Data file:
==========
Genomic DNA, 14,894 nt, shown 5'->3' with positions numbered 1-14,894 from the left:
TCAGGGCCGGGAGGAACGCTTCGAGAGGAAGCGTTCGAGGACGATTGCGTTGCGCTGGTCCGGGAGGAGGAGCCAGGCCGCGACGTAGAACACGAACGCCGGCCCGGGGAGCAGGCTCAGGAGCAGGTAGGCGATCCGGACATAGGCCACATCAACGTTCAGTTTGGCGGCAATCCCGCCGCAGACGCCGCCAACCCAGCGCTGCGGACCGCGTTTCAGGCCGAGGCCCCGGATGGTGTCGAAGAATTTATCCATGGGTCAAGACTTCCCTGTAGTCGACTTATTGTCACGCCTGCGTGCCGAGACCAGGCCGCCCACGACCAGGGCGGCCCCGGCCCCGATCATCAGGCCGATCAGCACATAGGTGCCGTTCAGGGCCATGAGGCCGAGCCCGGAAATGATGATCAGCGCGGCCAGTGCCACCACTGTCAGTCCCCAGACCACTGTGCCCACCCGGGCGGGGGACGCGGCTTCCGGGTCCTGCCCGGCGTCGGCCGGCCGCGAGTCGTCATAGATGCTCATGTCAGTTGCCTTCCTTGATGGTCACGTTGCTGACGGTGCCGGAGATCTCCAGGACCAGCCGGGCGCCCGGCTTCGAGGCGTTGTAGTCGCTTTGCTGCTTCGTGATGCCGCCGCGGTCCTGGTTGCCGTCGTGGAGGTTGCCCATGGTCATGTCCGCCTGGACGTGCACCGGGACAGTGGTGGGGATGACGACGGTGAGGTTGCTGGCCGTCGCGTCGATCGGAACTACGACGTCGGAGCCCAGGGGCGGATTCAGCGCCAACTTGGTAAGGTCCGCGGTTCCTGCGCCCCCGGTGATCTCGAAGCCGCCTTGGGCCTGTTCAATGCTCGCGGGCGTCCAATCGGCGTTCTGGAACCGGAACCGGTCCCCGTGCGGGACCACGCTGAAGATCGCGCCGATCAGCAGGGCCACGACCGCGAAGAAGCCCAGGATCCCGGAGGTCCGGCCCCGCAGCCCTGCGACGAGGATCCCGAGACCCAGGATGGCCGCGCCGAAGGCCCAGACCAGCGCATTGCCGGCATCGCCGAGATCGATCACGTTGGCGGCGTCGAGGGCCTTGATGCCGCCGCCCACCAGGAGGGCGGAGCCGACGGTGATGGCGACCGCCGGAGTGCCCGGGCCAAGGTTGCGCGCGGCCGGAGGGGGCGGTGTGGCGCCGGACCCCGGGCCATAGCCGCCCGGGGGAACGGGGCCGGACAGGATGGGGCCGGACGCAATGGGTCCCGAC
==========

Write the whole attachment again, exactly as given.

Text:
Genomic DNA, 14,894 nt, shown 5'->3' with positions numbered 1-14,894 from the left:
TCAGGGCCGGGAGGAACGCTTCGAGAGGAAGCGTTCGAGGACGATTGCGTTGCGCTGGTCCGGGAGGAGGAGCCAGGCCGCGACGTAGAACACGAACGCCGGCCCGGGGAGCAGGCTCAGGAGCAGGTAGGCGATCCGGACATAGGCCACATCAACGTTCAGTTTGGCGGCAATCCCGCCGCAGACGCCGCCAACCCAGCGCTGCGGACCGCGTTTCAGGCCGAGGCCCCGGATGGTGTCGAAGAATTTATCCATGGGTCAAGACTTCCCTGTAGTCGACTTATTGTCACGCCTGCGTGCCGAGACCAGGCCGCCCACGACCAGGGCGGCCCCGGCCCCGATCATCAGGCCGATCAGCACATAGGTGCCGTTCAGGGCCATGAGGCCGAGCCCGGAAATGATGATCAGCGCGGCCAGTGCCACCACTGTCAGTCCCCAGACCACTGTGCCCACCCGGGCGGGGGACGCGGCTTCCGGGTCCTGCCCGGCGTCGGCCGGCCGCGAGTCGTCATAGATGCTCATGTCAGTTGCCTTCCTTGATGGTCACGTTGCTGACGGTGCCGGAGATCTCCAGGACCAGCCGGGCGCCCGGCTTCGAGGCGTTGTAGTCGCTTTGCTGCTTCGTGATGCCGCCGCGGTCCTGGTTGCCGTCGTGGAGGTTGCCCATGGTCATGTCCGCCTGGACGTGCACCGGGACAGTGGTGGGGATGACGACGGTGAGGTTGCTGGCCGTCGCGTCGATCGGAACTACGACGTCGGAGCCCAGGGGCGGATTCAGCGCCAACTTGGTAAGGTCCGCGGTTCCTGCGCCCCCGGTGATCTCGAAGCCGCCTTGGGCCTGTTCAATGCTCGCGGGCGTCCAATCGGCGTTCTGGAACCGGAACCGGTCCCCGTGCGGGACCACGCTGAAGATCGCGCCGATCAGCAGGGCCACGACCGCGAAGAAGCCCAGGATCCCGGAGGTCCGGCCCCGCAGCCCTGCGACGAGGATCCCGAGACCCAGGATGGCCGCGCCGAAGGCCCAGACCAGCGCATTGCCGGCATCGCCGAGATCGATCACGTTGGCGGCGTCGAGGGCCTTGATGCCGCCGCCCACCAGGAGGGCGGAGCCGACGGTGATGGCGACCGCCGGAGTGCCCGGGCCAAGGTTGCGCGCGGCCGGAGGGGGCGGTGTGGCGCCGGACCCCGGGCCATAGCCGCCCGGGGGAACGGGGCCGGACAGGATGGGGCCGGACGCAATGGGTCCCGAC